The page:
So who would be the most obvious candidate to acquire Western Potash Corp. (TSE:WPX) or to enter into a strategic partnership to build a mine at Milestone?

The answer to this question is not simple, as there are multiple parties around the globe probably having a real interest, especially at current low market prices and valuations.

To start with, sovereign wealth funds (SWFs) in India, Brazil, Middle East and Asia all would have an interest in getting involved and seeing Milestone going into production as it is their mandate to ensure security of supply for their countries food production.

There are political motives behind the motivation of SWFs to feed their respective populations – they want security of supply more than there is a concern over price.

China BlueChemical

At first glance, Western Potash appears well-suited to a Chinese end user. Such speculation is fuelled by the fact that the company received an indirect $33 million financial infusion in 2013 from a consortium led by China’s largest state-owned fertilizer producer, China BlueChemical Ltd. (HKG:3983) (OTCMKTS:CBLUF).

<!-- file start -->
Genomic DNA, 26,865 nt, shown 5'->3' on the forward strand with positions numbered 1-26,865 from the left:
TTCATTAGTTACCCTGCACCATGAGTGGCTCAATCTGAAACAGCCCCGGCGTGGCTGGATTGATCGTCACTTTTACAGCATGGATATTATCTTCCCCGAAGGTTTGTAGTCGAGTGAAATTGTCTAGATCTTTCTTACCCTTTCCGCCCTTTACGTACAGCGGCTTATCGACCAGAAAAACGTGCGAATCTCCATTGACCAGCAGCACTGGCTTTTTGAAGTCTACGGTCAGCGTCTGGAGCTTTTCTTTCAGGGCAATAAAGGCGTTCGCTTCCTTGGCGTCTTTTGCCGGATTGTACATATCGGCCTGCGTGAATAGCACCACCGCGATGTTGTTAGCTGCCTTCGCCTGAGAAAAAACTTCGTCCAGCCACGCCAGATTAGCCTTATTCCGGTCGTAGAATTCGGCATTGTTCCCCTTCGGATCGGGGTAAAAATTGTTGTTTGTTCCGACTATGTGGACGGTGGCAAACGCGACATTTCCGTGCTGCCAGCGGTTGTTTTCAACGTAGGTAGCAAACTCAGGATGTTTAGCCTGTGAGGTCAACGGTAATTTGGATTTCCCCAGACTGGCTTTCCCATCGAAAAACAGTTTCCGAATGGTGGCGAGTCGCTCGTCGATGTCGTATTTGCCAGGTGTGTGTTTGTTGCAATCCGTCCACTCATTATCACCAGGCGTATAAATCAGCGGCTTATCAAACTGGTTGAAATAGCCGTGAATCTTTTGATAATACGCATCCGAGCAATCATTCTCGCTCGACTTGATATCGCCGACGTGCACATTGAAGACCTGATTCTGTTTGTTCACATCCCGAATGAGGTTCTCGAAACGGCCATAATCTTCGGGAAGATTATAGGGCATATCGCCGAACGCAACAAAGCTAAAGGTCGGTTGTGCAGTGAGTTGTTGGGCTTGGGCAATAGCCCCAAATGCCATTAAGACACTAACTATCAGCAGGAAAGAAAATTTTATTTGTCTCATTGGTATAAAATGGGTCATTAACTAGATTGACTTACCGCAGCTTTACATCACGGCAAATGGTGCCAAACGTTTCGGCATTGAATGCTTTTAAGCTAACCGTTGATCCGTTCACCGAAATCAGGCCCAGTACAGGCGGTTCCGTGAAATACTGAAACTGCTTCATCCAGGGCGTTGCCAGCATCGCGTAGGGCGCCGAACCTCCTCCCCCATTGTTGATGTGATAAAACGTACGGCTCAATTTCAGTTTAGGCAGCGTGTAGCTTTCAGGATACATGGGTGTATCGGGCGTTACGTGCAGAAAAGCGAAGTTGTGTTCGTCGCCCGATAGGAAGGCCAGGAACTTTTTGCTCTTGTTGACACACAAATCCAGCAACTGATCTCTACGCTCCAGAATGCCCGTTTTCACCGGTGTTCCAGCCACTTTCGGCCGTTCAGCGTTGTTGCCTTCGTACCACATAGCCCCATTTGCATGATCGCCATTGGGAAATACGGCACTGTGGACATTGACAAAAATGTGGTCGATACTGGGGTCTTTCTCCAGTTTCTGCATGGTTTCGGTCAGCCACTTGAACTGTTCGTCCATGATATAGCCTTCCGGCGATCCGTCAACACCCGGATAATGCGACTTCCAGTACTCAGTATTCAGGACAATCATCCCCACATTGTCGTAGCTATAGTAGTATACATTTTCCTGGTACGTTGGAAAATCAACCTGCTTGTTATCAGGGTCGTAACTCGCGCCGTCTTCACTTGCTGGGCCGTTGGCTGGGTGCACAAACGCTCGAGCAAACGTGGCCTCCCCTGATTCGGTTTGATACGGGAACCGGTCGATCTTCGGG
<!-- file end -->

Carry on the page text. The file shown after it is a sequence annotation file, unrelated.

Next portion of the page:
This strategic investment was accompanied by the signing of an off-take agreement. This means that China BlueChemical – a subsidiary of China National Offshore Oil Corporation (CNOOC) – will be sold potash for at least 20 years, assuming it secures financing for the $2.9 billion needed to build a mine at Milestone.

However, the Chinese are not the only players on the world stage with deep pockets and a hunger for potash. In fact, China BlueChemical’s involvement with Western Potash may not be the catalyst for the recent pronounced uptick in the company’s share price.

Though the share price has since settled down, the rumor mill continues to suggest that Western Potash is being courted by at least another power player.

John Costigan, an official company spokesperson for Western Potash, declined to comment on such speculation. So too did David Ovington, Rio Tinto plc (ADR) (NYSE:RIO) (LON:RIO)’s London-based investor relations spokesperson.

However, my research suggests to me that there are several possible suitors, some of which are actively developing their own potash projects in Saskatchewan among the world’s richest and most prolific potash fields. They include the global mining heavyweights Potash Corp. of Saskatchewan, BHP Billiton, Rio Tinto, Vale Inco and the German fertilizer producer K+S.